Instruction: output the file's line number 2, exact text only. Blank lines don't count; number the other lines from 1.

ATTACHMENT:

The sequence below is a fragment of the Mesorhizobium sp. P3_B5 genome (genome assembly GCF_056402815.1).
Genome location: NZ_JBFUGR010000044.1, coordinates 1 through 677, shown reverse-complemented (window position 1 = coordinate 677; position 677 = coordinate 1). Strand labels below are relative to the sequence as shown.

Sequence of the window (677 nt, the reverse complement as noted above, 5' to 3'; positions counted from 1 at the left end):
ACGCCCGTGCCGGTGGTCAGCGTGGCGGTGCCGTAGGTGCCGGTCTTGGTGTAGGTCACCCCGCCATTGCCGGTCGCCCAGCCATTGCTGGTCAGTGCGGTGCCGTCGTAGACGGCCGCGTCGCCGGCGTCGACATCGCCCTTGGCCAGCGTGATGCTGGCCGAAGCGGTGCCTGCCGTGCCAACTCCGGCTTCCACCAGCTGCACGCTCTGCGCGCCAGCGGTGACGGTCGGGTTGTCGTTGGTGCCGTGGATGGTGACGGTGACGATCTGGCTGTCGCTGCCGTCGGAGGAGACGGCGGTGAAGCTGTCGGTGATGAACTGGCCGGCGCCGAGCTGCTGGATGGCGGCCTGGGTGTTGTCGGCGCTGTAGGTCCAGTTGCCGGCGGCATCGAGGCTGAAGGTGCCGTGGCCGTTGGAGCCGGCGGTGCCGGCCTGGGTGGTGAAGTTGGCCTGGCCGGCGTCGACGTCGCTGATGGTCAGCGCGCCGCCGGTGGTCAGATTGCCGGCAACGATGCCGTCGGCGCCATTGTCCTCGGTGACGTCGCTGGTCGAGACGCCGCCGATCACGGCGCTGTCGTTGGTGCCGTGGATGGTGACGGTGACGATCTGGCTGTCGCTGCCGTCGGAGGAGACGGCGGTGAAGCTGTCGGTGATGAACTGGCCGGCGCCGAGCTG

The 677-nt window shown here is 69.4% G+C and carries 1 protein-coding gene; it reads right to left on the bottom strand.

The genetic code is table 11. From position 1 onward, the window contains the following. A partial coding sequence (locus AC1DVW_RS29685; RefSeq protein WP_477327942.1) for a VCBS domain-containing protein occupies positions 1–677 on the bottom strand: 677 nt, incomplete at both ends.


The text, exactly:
Genome location: NZ_JBFUGR010000044.1, coordinates 1 through 677, shown reverse-complemented (window position 1 = coordinate 677; position 677 = coordinate 1). Strand labels below are relative to the sequence as shown.